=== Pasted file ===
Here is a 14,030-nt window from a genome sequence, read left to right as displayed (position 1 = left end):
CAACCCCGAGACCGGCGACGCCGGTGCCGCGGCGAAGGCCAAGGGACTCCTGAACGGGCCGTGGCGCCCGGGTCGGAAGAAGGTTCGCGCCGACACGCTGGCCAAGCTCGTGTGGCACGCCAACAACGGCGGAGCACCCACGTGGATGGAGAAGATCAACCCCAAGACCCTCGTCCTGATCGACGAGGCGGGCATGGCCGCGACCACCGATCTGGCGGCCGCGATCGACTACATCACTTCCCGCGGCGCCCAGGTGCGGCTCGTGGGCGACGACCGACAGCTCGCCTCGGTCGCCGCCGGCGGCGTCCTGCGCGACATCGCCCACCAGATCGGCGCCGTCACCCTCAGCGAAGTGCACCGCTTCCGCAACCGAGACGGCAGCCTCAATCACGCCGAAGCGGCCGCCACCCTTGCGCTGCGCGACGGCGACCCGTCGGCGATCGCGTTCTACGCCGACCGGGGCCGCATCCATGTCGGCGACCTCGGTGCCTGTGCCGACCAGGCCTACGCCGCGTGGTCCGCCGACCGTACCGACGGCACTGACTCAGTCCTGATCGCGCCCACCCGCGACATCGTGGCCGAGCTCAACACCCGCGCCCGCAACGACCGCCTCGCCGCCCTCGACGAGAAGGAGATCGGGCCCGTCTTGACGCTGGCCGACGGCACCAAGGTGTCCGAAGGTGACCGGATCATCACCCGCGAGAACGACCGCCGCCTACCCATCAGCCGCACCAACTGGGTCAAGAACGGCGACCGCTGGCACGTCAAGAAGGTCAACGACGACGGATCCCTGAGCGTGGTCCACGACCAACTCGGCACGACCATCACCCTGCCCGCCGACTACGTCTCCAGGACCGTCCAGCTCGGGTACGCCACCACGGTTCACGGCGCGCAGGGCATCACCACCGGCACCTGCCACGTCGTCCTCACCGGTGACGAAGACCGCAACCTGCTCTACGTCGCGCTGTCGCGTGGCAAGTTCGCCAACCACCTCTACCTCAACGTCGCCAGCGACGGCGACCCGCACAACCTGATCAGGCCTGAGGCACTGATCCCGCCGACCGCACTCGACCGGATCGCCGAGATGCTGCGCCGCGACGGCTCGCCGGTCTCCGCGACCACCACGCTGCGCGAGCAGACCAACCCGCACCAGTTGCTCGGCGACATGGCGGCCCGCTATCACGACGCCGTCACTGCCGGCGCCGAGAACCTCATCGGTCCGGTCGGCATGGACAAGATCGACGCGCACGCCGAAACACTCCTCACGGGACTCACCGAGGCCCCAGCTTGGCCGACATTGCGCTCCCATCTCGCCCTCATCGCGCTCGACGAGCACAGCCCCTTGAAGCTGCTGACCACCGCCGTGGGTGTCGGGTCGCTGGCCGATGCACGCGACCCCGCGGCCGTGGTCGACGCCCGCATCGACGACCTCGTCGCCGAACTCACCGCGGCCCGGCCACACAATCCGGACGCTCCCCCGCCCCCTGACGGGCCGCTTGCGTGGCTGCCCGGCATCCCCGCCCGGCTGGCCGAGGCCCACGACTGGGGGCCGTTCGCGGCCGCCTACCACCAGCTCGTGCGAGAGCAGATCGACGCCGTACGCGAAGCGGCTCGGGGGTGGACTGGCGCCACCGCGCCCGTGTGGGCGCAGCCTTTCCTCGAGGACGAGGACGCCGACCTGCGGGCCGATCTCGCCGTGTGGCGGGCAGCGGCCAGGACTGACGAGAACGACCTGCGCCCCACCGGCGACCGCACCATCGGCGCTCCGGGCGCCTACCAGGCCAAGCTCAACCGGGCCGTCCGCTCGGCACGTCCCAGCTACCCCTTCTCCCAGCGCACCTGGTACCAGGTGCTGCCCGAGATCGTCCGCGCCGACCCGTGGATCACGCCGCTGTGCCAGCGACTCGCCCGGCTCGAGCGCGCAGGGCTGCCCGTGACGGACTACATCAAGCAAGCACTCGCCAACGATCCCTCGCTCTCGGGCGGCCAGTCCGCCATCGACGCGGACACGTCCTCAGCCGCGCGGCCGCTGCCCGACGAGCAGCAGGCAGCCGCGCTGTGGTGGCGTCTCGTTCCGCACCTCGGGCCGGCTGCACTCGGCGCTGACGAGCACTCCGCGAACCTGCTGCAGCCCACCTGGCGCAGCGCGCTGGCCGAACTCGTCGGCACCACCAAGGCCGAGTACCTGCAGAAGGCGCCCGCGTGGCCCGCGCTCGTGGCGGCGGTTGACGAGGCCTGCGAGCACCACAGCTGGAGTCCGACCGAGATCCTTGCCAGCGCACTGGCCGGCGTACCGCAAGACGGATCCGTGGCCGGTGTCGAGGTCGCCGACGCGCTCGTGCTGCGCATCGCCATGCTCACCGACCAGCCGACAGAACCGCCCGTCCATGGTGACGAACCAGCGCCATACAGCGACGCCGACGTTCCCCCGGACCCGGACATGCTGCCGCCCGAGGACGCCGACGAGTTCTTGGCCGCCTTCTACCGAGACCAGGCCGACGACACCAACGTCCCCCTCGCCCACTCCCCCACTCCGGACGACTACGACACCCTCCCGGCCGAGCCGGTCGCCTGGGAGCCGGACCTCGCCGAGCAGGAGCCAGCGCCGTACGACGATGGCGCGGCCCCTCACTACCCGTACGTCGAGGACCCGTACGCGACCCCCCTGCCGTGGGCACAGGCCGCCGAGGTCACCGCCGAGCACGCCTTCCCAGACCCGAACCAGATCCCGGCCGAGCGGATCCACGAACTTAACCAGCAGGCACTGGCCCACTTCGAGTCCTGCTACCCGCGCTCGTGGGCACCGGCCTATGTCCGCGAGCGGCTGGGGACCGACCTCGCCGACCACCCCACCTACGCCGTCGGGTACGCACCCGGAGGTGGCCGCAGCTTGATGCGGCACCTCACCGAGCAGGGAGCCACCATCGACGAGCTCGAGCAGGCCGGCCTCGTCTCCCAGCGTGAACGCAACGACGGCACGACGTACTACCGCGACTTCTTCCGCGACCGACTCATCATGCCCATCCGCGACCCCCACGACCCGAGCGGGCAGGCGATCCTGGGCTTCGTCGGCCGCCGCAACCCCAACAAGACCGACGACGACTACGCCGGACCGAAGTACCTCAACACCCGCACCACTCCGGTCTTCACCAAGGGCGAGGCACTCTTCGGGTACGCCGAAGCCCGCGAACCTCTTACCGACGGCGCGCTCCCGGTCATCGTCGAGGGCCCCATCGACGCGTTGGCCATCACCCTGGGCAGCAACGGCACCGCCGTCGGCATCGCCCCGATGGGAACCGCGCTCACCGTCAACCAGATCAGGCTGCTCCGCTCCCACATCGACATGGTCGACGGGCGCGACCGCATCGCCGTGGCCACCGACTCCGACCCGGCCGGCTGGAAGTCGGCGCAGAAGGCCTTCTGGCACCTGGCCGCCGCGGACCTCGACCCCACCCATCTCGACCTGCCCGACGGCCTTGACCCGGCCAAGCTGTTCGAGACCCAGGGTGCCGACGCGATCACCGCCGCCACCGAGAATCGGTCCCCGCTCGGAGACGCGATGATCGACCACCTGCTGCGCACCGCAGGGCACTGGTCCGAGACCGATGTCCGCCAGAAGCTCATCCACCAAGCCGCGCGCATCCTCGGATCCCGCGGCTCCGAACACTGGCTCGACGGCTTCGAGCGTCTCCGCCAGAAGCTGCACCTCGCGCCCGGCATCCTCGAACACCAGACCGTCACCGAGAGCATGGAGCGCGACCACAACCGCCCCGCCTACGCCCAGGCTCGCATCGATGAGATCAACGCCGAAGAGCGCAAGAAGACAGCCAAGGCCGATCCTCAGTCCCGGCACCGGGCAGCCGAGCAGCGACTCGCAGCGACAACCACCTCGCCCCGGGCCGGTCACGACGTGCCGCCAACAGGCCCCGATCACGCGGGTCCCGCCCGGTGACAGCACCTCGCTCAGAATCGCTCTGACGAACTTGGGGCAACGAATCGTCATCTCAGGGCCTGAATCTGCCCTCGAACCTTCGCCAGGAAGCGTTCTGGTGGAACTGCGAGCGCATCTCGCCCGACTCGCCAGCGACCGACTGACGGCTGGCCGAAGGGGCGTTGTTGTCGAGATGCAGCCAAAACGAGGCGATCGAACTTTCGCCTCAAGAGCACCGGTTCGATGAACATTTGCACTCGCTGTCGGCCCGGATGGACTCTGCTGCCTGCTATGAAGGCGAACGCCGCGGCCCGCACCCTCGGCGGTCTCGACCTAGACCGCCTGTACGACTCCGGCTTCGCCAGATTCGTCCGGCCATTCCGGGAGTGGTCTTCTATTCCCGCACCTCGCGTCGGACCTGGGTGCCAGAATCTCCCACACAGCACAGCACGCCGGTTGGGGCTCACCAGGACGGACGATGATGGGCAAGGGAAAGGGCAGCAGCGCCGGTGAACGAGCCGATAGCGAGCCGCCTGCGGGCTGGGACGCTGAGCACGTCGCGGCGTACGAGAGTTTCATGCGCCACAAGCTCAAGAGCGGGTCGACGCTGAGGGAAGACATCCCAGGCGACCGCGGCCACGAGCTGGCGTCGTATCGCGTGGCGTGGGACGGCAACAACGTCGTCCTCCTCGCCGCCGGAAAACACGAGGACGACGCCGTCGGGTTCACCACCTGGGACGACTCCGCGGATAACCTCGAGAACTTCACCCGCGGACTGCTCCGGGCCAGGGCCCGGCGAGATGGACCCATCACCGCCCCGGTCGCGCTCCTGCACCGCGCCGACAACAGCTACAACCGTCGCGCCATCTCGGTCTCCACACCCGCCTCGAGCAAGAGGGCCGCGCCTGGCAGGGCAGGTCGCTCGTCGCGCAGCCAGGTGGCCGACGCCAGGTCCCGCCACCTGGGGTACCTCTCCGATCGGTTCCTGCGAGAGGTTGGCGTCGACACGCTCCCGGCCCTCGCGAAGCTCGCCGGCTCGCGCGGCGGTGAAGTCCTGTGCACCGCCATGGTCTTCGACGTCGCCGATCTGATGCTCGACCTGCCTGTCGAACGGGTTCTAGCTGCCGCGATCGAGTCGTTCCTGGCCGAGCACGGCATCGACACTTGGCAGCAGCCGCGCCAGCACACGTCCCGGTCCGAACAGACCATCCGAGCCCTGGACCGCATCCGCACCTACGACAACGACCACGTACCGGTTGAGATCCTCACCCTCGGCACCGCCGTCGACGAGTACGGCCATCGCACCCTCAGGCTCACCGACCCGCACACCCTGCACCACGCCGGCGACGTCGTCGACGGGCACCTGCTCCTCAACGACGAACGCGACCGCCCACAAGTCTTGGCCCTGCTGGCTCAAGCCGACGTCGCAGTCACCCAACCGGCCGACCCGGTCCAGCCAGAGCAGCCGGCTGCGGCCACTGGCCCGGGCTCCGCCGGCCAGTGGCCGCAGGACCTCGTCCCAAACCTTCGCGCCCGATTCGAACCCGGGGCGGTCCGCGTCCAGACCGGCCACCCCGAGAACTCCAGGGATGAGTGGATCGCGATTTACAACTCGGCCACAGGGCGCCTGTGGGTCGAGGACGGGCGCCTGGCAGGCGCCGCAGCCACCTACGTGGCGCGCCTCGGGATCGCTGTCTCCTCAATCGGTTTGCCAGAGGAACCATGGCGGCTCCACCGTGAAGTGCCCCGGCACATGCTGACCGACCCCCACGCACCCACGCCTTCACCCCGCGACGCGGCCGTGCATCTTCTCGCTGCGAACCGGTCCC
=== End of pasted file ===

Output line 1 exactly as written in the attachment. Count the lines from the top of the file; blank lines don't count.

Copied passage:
Here is a 14,030-nt window from a genome sequence, read left to right as displayed (position 1 = left end):